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Sidecar for managing OPA on top of Kubernetes.
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logo kube-mgmt

Policy-based control for Kubernetes deployments.


kube-mgmt manages instances of the Open Policy Agent on top of Kubernetes. Use kube-mgmt to:

Deployment Guide

Hello World

  1. Create a new Namespace to deploy OPA into:

    kubectl create namespace opa
  2. Create a new Deployment that includes OPA and kube-mgmt (manifests/deployment.yml):

    kubectl -n opa create -f
  3. Define a simple policy (example.rego) with the following content:

    package kubernetes
    example = "Hello, Kubernetes!"
  4. Create a ConfigMap containing the policy:

    kubectl -n opa create configmap hello-world --from-file example.rego
  5. Create a Service to expose OPA:

    kubectl -n opa expose deployment opa --type=NodePort
  6. Execute a policy query against OPA:

    OPA_URL=$(minikube service -n opa opa --url)
    curl $OPA_URL/v1/data/kubernetes/example


kube-mgmt automatically discovers policies stored in ConfigMaps in Kubernetes and loads them into OPA. kube-mgmt assumes a ConfigMap contains policies if the ConfigMap is:

  • Created in a namespace listed in the --policies option. If you specify --policies=* then kube-mgmt will look for policies in ALL namespaces.
  • Labelled with

When a policy has been successfully loaded into OPA, the annotation is set to {"status": "ok"}.

If loading fails for some reason (e.g., because of a parse error), the annotation is set to {"status": "error", "error": ...} where the error field contains details about the failure.

JSON Loading

kube-mgmt can be configured to load arbitrary JSON out of ConfigMaps into OPA's data namespace. This is useful for providing contextual information to your policies.

Enable data loading by specifying the --enable-data command-line flag to kube-mgmt. If data loading is enabled kube-mgmt will load JSON out of ConfigMaps labelled with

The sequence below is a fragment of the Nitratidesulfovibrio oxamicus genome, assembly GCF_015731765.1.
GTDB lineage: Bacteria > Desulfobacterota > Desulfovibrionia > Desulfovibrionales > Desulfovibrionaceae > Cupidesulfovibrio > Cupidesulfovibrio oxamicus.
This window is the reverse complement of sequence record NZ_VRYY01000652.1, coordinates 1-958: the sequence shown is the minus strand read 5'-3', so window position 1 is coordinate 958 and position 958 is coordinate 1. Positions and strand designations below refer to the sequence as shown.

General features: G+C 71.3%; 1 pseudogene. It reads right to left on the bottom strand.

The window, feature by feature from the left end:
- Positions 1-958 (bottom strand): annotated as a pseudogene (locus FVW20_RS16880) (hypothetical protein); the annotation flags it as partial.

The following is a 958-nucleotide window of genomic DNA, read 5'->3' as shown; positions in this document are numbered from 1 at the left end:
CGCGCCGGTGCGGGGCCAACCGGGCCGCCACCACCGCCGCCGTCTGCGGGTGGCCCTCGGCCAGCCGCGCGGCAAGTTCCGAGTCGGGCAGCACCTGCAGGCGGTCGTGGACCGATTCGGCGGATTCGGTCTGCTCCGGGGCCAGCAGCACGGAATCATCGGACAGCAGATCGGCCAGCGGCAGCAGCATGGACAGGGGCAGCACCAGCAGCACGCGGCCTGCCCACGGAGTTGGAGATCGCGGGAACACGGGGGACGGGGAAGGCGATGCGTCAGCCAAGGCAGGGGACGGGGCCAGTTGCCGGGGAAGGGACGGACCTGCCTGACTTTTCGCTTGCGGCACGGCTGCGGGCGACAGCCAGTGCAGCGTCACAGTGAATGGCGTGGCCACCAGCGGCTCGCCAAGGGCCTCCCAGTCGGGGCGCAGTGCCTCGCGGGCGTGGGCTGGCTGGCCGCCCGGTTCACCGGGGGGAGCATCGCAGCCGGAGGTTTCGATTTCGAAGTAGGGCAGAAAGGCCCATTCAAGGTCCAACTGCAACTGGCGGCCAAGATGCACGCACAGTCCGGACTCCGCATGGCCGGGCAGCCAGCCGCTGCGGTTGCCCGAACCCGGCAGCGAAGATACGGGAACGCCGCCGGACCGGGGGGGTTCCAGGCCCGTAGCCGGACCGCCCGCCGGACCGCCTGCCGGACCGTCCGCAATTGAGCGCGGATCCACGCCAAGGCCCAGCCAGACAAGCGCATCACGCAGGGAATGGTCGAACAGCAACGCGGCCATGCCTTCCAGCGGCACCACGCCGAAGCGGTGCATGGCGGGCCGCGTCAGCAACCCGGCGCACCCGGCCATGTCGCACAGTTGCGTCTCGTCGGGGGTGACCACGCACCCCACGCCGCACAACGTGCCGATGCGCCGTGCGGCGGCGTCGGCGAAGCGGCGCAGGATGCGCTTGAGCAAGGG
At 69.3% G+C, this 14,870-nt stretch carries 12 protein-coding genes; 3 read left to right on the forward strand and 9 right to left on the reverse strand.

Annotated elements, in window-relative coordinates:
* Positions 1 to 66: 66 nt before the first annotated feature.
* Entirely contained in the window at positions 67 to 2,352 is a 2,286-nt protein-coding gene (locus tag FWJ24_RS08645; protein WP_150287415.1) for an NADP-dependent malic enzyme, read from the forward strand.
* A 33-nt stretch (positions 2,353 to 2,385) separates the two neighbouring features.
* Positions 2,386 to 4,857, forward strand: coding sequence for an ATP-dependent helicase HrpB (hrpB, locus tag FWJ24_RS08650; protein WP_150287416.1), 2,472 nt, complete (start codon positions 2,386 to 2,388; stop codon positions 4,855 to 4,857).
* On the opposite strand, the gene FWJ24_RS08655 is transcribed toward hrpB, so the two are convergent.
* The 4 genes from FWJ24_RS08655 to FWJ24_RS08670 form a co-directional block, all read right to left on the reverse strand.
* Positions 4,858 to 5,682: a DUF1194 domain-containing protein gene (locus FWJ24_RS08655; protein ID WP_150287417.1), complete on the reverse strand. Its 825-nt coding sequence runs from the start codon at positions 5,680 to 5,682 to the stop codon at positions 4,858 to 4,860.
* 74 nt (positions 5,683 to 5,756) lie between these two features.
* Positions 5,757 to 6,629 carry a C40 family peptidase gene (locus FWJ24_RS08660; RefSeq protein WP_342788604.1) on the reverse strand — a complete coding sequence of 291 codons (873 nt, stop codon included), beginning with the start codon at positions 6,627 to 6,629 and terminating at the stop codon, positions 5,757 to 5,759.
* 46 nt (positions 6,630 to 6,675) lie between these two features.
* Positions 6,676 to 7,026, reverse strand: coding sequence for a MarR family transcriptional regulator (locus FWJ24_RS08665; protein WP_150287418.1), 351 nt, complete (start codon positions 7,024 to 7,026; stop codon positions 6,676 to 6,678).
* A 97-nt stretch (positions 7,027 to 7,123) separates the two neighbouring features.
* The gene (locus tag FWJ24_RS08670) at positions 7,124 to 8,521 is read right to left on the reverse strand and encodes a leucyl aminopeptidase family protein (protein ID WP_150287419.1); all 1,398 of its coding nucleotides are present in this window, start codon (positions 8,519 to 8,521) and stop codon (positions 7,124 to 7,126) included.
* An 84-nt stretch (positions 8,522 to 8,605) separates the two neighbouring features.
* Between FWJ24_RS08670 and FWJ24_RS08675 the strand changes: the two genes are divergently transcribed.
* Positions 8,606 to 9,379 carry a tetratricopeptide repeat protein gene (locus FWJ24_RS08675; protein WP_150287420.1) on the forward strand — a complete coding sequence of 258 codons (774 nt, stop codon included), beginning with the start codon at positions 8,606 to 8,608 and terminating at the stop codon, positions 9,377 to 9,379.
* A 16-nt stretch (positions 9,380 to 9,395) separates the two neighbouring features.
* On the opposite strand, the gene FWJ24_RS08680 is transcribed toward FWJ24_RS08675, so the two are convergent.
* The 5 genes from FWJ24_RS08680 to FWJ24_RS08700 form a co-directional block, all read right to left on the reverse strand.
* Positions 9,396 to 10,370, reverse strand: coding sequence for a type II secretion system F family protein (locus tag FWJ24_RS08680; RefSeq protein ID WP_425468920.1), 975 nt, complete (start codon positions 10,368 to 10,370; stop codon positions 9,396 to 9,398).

Data loaded out of ConfigMaps is layed out as follows:


For example, if the following ConfigMap was created:

kind: ConfigMap
apiVersion: v1
  name: hello-data
  namespace: opa
  labels: opa
  x.json: |
    {"a": [1,2,3,4]}

You could refer to the data inside your policies as follows:

data.opa["hello-data"]["x.json"].a[0]  # evaluates to 1


kube-mgmt can be configured to replicate Kubernetes resources into OPA so that you can express policies over an eventually consistent cache of Kubernetes state.

Replication is enabled with the following options:

# Replicate namespace-level resources. May be specified multiple times.

# Replicate cluster-level resources. May be specified multiple times.

Kubernetes resources replicated into OPA are layed out as follos:

<replicate-path>/<resource>/<namespace>/<name> # namespace scoped
<replicate-path>/<resource>/<name>             # cluster scoped
  • <replicate-path> is configurable (via --replicate-path) and defaults to kubernetes.
  • <resource> is the Kubernetes resource plural, e.g., nodes, pods, services, etc.
  • <namespace> is the namespace of the Kubernetes resource.
  • <name> is the name of the Kubernetes resource.

For example, to search for services with the label "foo" you could write:

service :=[namespace][name].metadata.labels["foo"]

An alternative way to visualize the layout is as single JSON document:

	"kubernetes": {
		"services": {
			"default": {
				"example-service": {...},
				"another-service": {...},

The example below would replicate Deployments, Services, and Nodes into OPA:


Custom Resource Definitions (CRDs)

kube-mgmt can also be configured to replicate Kubernetes Custom Resources using the --replicate and --replicate-cluster options. For an example of how OPA can be used to enforce admission control polices on Kubernetes custom resources see Admission Control For Custom Resources

Admission Control

To get started with admission control policy enforcement in Kubernetes 1.9 or later see the Kubernetes Admission Control tutorial. For older versions of Kubernetes, see Admission Control (1.7).

In the Kubernetes Admission Control tutorial, OPA is NOT running with an authorization policy configured and hence clients can read and write policies in OPA. When deploying OPA in an insecure environment, it is recommended to configure authentication and authorization on the OPA daemon. For an example of how OPA can be securely deployed as an admission controller see Admission Control Secure.

Development Guide

To run all of the tests and build the Docker image run make in this directory.

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